Colonel Robert Minty, a former British Army officer and extremely capable cavalry commander, led a cavalry brigade in Major General McCook’s XX Corps (cavalry).  Two of the three regiments were armed with carbines, the third was armed with Colt revolving rifles essentially making them “mounted infantry”.  Colonel Wilder, a former businessman, led a brigade of mounted infantry who were armed with the relatively new, breech-loading Spencer rifle.  While mounted infantry was not a new concept, it was first successfully employed in the Army of the Cumberland during the Tullahoma Campaign.  While Wittman claims Wilder “invented” the “concept” of mounted infantry, this is not exactly correct.  The Regiment of Mounted Riflemen, later becoming the 3rd U.S. Cavalry, was formed in 1846, pre-dating Wilder’s unit.  Arguably, the U.S. Dragoons (1833) pre-date both of those organizations.  The concept had been around for a number of years.  Wilder’s real claim-to-fame was the arming of his mounted units with the new, multi-shot, Spencer rifle.

Both brigades had a complement of field artillery.  Minty had a section from the Chicago Board of Trade battery and Wilder had Eli Lilly’s battery (18th Independent Battery, Indiana Light Artillery) which was attached to Wilder’s unit giving both units their own direct support artillery responding to their commanders’ needs.

In mid-September 1863, McCook’s XX Corps was operating on a widely separated avenue of approach as the right wing of the Army of the Cumberland.  All of Rosecrans’ corps’s were out of mutually supporting distance based on his misperception that the Confederates were withdrawing to Atlanta.  Minty’s brigade had been detached from XX Corps to provide cavalry support to XXI Corps (Crittenden) on the far-left wing of the army.  Wilder’s brigade was nominally part of Reynolds division of Granger’s Reserve Corps, but because of their unique capabilities, were operating, almost at the discretion of Major General Rosecrans, forward of the army.  This had the potential for impacting command and control except for the excellent cooperation exhibited by both Minty and Wilder with each other.  As the battle developed, so did potential problems as commanders “jumped the chains of command”.  Major General Rosecrans was not beyond by-passing corps and division commanders to order division commanders (two levels down) what to do, a significant faux pas in the military.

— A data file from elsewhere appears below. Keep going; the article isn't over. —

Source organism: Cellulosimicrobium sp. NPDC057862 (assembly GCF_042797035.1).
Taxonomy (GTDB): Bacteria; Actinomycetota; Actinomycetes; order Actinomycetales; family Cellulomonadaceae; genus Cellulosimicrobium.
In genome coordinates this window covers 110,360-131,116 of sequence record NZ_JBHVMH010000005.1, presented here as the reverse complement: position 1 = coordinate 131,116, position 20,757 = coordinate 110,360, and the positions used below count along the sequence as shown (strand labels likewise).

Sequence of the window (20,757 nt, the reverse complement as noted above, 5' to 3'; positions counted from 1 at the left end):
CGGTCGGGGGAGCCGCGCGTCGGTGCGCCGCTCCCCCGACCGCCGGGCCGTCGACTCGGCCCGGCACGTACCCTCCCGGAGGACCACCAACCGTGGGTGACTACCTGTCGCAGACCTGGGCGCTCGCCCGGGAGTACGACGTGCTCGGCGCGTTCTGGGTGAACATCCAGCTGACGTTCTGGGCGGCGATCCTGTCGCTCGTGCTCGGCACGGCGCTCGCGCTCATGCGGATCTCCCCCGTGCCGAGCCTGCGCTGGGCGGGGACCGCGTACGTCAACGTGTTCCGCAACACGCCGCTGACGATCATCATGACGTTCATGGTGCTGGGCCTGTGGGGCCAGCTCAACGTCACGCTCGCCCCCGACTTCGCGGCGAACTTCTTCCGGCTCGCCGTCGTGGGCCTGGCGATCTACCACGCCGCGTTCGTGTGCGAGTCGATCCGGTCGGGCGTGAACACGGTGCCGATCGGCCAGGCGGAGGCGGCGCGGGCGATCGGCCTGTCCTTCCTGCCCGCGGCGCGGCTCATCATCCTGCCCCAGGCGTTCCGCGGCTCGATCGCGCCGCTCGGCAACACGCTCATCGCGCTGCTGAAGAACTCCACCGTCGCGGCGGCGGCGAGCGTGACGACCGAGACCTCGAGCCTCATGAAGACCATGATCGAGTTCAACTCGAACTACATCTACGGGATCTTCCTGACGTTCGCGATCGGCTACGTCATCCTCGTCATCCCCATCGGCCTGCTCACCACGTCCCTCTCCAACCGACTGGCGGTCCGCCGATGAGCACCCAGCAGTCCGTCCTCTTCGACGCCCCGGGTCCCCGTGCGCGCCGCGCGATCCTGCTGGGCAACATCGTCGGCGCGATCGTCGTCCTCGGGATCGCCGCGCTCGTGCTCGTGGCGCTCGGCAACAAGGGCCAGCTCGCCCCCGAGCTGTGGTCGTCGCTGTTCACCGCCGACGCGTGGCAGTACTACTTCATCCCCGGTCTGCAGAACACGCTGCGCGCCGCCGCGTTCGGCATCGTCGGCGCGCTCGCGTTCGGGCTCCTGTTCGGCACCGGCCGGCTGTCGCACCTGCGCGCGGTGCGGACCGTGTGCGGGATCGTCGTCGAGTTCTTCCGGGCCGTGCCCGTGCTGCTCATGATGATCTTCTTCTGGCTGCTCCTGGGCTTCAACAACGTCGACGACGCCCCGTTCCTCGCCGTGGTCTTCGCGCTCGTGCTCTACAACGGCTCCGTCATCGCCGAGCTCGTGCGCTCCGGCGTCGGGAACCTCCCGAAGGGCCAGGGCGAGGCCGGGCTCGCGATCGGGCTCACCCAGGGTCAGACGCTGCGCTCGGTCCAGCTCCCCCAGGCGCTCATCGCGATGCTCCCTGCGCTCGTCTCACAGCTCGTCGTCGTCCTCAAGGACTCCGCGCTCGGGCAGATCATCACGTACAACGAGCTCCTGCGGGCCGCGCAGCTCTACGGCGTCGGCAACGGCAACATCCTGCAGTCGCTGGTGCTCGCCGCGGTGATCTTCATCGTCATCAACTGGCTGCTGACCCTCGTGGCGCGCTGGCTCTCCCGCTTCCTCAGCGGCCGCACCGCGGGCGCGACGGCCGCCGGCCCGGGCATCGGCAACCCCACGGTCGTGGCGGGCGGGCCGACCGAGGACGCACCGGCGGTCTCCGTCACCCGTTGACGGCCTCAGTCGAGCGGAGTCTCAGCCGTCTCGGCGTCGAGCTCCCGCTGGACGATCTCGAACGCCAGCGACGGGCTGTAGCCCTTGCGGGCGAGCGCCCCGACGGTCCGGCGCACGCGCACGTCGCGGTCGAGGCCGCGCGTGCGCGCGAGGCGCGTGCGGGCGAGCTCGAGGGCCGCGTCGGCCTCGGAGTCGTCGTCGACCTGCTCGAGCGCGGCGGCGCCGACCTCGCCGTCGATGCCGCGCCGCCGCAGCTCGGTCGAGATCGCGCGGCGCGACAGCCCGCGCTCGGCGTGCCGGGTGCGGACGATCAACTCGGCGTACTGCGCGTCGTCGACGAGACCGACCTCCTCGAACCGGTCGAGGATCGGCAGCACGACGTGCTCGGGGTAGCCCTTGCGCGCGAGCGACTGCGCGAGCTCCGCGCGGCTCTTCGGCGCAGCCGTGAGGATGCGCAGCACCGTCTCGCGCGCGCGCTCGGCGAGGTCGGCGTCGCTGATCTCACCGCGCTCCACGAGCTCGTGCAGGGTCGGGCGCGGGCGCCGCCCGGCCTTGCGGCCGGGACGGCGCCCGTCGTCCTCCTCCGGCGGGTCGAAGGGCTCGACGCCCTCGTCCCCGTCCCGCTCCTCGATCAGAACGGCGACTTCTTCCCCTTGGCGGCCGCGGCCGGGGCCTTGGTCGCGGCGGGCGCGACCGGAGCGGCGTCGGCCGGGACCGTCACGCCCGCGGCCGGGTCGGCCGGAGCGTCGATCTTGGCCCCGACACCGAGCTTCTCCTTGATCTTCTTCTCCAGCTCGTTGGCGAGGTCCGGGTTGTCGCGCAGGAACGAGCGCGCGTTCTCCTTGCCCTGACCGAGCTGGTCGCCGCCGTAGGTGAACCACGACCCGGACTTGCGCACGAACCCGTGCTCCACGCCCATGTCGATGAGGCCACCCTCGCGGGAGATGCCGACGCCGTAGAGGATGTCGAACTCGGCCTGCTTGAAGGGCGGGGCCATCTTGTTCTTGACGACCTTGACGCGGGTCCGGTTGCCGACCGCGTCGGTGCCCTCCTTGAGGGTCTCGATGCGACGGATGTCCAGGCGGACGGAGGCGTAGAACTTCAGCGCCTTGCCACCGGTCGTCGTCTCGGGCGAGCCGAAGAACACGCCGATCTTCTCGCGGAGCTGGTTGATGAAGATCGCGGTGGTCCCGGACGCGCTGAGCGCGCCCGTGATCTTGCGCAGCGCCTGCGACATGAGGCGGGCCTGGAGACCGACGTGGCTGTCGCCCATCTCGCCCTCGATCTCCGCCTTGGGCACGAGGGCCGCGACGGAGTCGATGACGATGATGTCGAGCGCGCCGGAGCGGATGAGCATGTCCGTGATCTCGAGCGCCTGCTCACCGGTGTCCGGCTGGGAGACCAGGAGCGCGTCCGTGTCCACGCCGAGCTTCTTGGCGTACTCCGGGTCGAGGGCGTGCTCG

Both Minty and Wilder recognized the threat posed by Bragg’s army consolidation in north Georgia during mid-September 1863.  Both these brigades immediately deployed against Bragg’s consolidation and north-ward advance with the intent to slow the Confederates.  Minty’s superior, Crittenden, refused to acknowledge Bragg’s threat until it was literally on top of him.  Rosecrans recognized the threat to his line of communication and ability to withdraw to Chattanooga but time was not on his side.  It was then that the mounted forces of Wilder’s mounted infantry and Minty’s cavalry proved their real value to the Army of the Cumberland.

Wittenberg makes an excellent analogy to modern tactical doctrine.  The deployment of Minty and Wilder’s brigades against Bragg on 18 September was, as aptly pointed-out by Wittenberg, in what are now considered “traditional” cavalry roles.  They acted as a “covering force” in modern doctrinal parlance.  Additionally, while the definition of security tasks have not changed substantially since WWII, Wittenberg does reference an Army manual twenty years out-of-date. The tasks performed by Minty and Wilder were “covering forces” cited by Wittenberg because they operated away from the main force, were designed to “buy-time” for the main body to maneuver, and they accepted engagement in decisive combat.  This is a significant topic of discussion with Army units that I frequently take to Chickamauga.  The difference between a “cover” and “screen” (or “guard”) tasks differ in a number of ways to those in Army units that must conduct these.  Wittenberg correctly assesses what Minty and Wilder did and correctly ties it to our modern doctrinal tasks.  

Wittenberg does a great job of introducing the reader to the different commanders and key participants by the use of explanatory footnotes.  They add much to the book and add a great deal to the understanding of who these men were.  I give major kudos to his excellent notes.  The short biographies of these personnel makes for interesting reading and does much to add to the understanding of the people involved in this major battle.